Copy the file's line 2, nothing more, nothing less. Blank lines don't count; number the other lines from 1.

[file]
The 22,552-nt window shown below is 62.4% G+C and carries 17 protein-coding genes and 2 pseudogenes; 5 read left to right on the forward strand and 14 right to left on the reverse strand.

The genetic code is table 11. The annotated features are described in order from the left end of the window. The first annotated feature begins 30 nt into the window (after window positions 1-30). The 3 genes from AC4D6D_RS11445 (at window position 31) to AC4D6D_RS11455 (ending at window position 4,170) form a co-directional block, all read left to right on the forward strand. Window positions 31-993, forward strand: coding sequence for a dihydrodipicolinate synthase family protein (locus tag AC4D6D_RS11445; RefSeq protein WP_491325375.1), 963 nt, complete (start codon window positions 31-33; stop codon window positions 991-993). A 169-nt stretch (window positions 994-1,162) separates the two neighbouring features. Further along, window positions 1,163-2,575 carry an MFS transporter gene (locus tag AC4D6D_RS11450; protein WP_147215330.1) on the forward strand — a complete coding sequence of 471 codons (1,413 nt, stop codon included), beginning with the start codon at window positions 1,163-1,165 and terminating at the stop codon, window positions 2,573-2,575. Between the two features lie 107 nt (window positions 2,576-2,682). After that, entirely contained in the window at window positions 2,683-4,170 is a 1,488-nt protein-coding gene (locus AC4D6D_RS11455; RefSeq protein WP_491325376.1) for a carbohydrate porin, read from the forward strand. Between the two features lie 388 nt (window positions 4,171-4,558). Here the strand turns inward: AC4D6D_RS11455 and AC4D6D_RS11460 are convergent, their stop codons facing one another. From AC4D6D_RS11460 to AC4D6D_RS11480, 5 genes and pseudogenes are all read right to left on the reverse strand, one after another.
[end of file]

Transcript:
The genetic code is table 11. The annotated features are described in order from the left end of the window. The first annotated feature begins 30 nt into the window (after window positions 1-30). The 3 genes from AC4D6D_RS11445 (at window position 31) to AC4D6D_RS11455 (ending at window position 4,170) form a co-directional block, all read left to right on the forward strand. Window positions 31-993, forward strand: coding sequence for a dihydrodipicolinate synthase family protein (locus tag AC4D6D_RS11445; RefSeq protein WP_491325375.1), 963 nt, complete (start codon window positions 31-33; stop codon window positions 991-993). A 169-nt stretch (window positions 994-1,162) separates the two neighbouring features. Further along, window positions 1,163-2,575 carry an MFS transporter gene (locus tag AC4D6D_RS11450; protein WP_147215330.1) on the forward strand — a complete coding sequence of 471 codons (1,413 nt, stop codon included), beginning with the start codon at window positions 1,163-1,165 and terminating at the stop codon, window positions 2,573-2,575. Between the two features lie 107 nt (window positions 2,576-2,682). After that, entirely contained in the window at window positions 2,683-4,170 is a 1,488-nt protein-coding gene (locus AC4D6D_RS11455; RefSeq protein WP_491325376.1) for a carbohydrate porin, read from the forward strand. Between the two features lie 388 nt (window positions 4,171-4,558). Here the strand turns inward: AC4D6D_RS11455 and AC4D6D_RS11460 are convergent, their stop codons facing one another. From AC4D6D_RS11460 to AC4D6D_RS11480, 5 genes and pseudogenes are all read right to left on the reverse strand, one after another.